SHANGHAI — Michael Kors saluted the street style of Shanghai Wednesday evening with a high-tech, social media-focused event.
Shanghai is the latest destination for Michael Kors’ global “The Walk” campaign, which features China’s financial mecca as a backdrop for brand ambassador Yang Mi, actor Mark Zhao, actress Jelly Lin, singer Bibi Zhou, actress Chrissie Chau and stylist Fil Xiaobai giving their personal street-style spin to pieces from the holiday 2018 Michael Michael Kors collection.
The launch of the campaign videos was accompanied by a “digital experience” for select partygoers among the 1,000-plus invitees to do their own walk in the “Kors Walkbox,” a 600-square-foot box complete with LED lighting, cameras and an AI “editor” that produces a custom fashion film for each participant to share on their social media channels (after a final, hands-on edit by Emmy Award-winning filmmaker Nathan Phillips).
Kors brand ambassador, actress Yang Mi, was the main attraction with the local crowd and shared with WWD some thoughts on her personal style.
“I think a sense of style is partly innate, but then you take that and learn more about what suits you and what you like,” she said.
As well as those who appear in Shanghai’s “The Walk” campaign, international faces from previous iterations, including Ella Richards, Soo Joo Park, Hikari Mori and Princess Olympia of Greece, were on hand to celebrate the launch.
It was the first time the designer himself has visited Shanghai since opening a flagship there three years ago and he observed a significant evolution in local fashion consumer behavior, even over this relatively short period.
“I think the curiosity of our Chinese customers and Chinese consumers, their curiosity makes them so unbelievably exciting for a designer, they want what’s new, they are unbelievably informed. When I talk about travel and jet set, that’s my life certainly and a lot of our customers’ lives, but there is no customer as jet-set as the Chinese customer,” he said.
As newer fashion consumers, Kors sees his brand’s Chinese customers as being free from the edicts and conventions that still hold some sway in many traditional luxury markets, and talked about having lunch in a restaurant on Shanghai’s upmarket Bund promenade and seeing firsthand the excitement and experimentation innate in Shanghai’s sense of fashion.
“That’s why it’s so invigorating for a designer to come here. I like watching people here. Even going to lunch yesterday and watching women of all ages sitting and having lunch, from age 20 to 60 and everything in the room — from leather shorts to demure suits, to dresses, to jeans — but all excited about fashion,” Kors said. “It’s all about the way they feel, they are unencumbered. They don’t have someone telling them, ‘No you can’t.’ So they try everything.”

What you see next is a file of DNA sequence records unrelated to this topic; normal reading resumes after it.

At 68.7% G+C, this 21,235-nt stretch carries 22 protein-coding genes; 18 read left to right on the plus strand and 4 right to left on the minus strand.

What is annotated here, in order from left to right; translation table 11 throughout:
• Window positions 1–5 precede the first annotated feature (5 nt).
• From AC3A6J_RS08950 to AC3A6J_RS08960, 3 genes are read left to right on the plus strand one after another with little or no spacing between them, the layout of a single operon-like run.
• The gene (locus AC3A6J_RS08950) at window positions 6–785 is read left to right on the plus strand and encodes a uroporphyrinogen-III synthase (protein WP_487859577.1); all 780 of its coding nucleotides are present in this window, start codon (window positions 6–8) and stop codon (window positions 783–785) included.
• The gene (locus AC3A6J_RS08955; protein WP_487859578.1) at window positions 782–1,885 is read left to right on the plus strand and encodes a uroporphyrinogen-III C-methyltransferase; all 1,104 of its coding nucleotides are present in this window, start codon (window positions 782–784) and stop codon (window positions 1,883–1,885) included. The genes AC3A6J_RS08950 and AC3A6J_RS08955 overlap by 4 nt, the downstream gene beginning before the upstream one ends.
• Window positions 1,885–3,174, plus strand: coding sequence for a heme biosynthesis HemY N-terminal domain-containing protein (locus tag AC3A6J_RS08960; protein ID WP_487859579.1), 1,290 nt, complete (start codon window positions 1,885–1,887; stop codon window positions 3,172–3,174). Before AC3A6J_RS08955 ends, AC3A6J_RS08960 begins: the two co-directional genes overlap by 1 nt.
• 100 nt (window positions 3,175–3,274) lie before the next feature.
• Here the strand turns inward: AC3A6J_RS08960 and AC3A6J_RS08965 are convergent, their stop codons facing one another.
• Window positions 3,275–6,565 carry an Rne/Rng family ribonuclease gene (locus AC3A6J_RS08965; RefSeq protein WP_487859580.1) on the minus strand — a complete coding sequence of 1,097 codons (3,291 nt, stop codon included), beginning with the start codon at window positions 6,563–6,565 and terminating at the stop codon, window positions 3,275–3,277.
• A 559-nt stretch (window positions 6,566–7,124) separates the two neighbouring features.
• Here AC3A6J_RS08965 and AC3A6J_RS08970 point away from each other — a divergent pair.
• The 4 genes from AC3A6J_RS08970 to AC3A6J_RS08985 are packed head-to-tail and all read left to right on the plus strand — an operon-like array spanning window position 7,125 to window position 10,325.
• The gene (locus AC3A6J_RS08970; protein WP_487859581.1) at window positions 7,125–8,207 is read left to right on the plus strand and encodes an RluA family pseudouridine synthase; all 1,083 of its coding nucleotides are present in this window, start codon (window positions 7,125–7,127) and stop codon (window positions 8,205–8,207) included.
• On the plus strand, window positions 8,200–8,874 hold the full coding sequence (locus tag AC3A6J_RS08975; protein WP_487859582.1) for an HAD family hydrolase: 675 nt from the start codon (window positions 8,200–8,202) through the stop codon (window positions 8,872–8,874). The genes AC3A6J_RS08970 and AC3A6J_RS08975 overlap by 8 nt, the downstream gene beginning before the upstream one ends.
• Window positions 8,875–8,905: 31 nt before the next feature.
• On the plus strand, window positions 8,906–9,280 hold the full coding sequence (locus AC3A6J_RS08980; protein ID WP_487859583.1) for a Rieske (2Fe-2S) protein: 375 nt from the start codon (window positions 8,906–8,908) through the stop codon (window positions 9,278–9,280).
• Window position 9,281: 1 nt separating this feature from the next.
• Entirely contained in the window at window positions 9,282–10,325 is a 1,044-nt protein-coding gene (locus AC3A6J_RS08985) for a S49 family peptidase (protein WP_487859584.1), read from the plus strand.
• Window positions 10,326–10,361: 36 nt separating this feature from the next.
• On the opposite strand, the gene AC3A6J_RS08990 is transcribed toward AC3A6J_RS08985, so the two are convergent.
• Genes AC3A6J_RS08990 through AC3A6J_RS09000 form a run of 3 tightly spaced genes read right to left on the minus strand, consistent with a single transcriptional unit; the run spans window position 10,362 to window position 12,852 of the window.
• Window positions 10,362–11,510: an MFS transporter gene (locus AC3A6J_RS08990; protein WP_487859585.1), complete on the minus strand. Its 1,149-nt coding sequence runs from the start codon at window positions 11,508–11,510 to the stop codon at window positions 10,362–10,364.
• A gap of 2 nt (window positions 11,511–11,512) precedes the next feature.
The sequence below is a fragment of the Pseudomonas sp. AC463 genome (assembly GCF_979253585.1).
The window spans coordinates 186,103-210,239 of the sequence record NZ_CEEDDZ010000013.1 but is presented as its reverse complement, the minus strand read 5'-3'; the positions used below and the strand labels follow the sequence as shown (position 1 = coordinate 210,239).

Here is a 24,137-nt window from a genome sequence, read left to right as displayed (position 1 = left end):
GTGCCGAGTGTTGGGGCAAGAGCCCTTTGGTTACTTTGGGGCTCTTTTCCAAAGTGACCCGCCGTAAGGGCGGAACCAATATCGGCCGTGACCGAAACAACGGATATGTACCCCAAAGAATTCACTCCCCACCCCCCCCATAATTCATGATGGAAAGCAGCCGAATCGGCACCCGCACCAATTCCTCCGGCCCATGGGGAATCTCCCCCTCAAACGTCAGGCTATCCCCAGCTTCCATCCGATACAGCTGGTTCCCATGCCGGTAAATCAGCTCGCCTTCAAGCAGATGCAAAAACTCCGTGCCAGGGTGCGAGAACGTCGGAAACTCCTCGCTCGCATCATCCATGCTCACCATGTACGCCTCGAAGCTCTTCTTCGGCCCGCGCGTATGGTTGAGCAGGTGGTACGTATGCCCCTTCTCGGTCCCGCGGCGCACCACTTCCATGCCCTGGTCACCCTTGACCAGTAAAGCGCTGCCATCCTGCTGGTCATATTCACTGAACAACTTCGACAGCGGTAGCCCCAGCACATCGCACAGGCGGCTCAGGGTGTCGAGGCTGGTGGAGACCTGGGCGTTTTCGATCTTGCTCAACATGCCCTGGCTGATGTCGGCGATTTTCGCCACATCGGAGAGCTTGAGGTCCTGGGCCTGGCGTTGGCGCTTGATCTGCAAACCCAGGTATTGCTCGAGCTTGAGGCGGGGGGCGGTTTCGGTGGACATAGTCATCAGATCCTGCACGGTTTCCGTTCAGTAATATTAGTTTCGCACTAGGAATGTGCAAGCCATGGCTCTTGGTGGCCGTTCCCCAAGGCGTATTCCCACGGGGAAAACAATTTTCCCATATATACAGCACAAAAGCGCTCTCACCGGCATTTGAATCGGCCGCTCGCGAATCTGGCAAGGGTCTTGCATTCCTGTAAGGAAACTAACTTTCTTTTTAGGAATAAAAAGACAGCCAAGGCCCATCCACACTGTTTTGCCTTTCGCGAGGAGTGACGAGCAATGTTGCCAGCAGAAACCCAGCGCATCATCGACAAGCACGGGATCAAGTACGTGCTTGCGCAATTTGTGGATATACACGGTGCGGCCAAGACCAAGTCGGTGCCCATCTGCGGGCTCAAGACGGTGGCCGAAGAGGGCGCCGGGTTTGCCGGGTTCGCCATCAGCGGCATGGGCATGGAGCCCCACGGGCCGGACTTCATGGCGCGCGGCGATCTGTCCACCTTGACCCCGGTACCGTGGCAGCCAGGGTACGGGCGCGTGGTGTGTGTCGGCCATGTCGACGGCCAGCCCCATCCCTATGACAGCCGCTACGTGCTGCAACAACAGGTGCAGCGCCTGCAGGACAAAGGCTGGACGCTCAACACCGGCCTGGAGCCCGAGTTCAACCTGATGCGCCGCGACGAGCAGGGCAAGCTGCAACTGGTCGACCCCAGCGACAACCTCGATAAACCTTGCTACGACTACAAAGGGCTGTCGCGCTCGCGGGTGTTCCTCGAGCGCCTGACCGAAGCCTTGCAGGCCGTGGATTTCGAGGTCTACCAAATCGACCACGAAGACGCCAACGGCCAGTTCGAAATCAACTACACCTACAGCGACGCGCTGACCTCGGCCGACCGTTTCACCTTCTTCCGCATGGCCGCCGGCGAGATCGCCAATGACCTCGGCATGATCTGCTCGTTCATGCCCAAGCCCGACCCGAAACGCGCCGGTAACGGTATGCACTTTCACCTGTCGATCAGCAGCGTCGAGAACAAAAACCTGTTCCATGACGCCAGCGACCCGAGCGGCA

Since entering the China market just over five years ago, Kors has opened flagships in Shanghai and Beijing, launched an e-commerce operation in 2015, and built a stable of 106 stores in Greater China, with no end to expansion in site.
As part of the brand’s “Runway 2020” restructuring program, unveiled earlier this year, Kors will shutter 125 stores worldwide, but the company has a very different strategy for Greater China, where it plans to add up to 100 stores over the next three years.
“Factors impacting our decision to continue our growth in China include the acceleration of urbanization in China, with more people moving into the city, and the faster-rising middle class, with more consumer acquisition and purchasing opportunities,” Kors chief executive officer John Idol said. “China represents a strong growth opportunity for the company and we’re excited about our future growth in this region moving forward.”
Last year the company acquired the previously licensed operation in the Greater China region for $500 million.
As sales slow elsewhere, the brand is becoming more and more reliant on the Asian market with better-than-expected second-quarter results reported earlier this month driven by 30.4 percent revenue growth in Asia, compared with a 0.9 percent rise in the Americas and 9.2 percent in Europe — admittedly off a lower baseline.
“We were very pleased to see strong sales growth in China, as our store network expanded and our brand awareness increased. We continue to see strong performance in Mainland China and Japan. Overall, we are pleased with the performance of our Asia business and continue to invest in our retail network as we build on the positive momentum in this growing region,” Idol added.
Brand awareness certainly hasn’t been hurt by the link with Yang Mi, who boasts more than 70 million followers on Chinese social media platform Weibo.
“When we work with actresses and celebrities, I like when they have their own spin on what I do, because we have varied clientele, we have all ages, we run the gamut from classic to avant-garde and it really depends on how she puts herself together,” Kors said.
“It boils down to style, she has style. She knows what works on herself, for her life, she’s busy, she travels, she’s very Michael Kors in those regards, so she’s been such a great example for women to look and say, ‘Oh, that’s how you can wear it.’”